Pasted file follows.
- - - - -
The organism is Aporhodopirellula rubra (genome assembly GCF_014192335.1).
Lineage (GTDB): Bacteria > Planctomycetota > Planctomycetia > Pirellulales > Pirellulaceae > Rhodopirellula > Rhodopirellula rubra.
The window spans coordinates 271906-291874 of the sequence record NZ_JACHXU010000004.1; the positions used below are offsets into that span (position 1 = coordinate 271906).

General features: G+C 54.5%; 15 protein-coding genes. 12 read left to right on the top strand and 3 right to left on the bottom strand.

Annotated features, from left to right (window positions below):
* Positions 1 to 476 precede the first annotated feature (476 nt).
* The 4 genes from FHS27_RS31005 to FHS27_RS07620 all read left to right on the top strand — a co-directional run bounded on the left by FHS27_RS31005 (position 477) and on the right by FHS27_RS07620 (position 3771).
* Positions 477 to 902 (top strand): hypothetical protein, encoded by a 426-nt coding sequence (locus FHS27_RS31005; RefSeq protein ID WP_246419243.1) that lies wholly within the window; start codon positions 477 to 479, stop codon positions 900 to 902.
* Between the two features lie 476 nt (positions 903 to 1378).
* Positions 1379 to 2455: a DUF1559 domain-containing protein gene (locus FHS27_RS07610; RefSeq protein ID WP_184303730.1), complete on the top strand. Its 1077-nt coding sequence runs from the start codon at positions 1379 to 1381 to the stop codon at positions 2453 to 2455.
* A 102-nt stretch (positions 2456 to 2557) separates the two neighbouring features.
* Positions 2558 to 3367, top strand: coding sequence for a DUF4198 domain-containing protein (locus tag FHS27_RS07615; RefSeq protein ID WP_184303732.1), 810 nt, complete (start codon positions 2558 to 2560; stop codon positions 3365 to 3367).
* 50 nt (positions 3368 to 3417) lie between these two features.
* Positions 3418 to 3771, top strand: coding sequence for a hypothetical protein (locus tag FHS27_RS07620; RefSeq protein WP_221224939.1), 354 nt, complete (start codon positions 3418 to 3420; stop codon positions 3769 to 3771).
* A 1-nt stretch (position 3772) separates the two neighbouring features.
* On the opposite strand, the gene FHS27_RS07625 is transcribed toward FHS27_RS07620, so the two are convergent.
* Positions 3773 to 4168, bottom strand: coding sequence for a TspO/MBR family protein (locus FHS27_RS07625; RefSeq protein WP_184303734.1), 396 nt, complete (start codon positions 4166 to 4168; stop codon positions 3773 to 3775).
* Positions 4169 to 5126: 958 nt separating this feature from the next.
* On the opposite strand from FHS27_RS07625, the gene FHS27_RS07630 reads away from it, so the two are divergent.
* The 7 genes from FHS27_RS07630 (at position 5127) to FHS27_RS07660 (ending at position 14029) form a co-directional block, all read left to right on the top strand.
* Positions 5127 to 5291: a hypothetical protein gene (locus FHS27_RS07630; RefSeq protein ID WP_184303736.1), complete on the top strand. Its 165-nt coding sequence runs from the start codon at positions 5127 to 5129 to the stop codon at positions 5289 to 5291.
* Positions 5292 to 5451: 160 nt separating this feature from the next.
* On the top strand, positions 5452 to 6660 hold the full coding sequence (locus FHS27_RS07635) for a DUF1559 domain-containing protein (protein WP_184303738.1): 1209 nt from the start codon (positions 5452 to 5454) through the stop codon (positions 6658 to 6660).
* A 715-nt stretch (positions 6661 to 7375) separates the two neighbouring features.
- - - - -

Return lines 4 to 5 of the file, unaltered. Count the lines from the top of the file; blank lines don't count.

General features: G+C 54.5%; 15 protein-coding genes. 12 read left to right on the top strand and 3 right to left on the bottom strand.

Annotated features, from left to right (window positions below):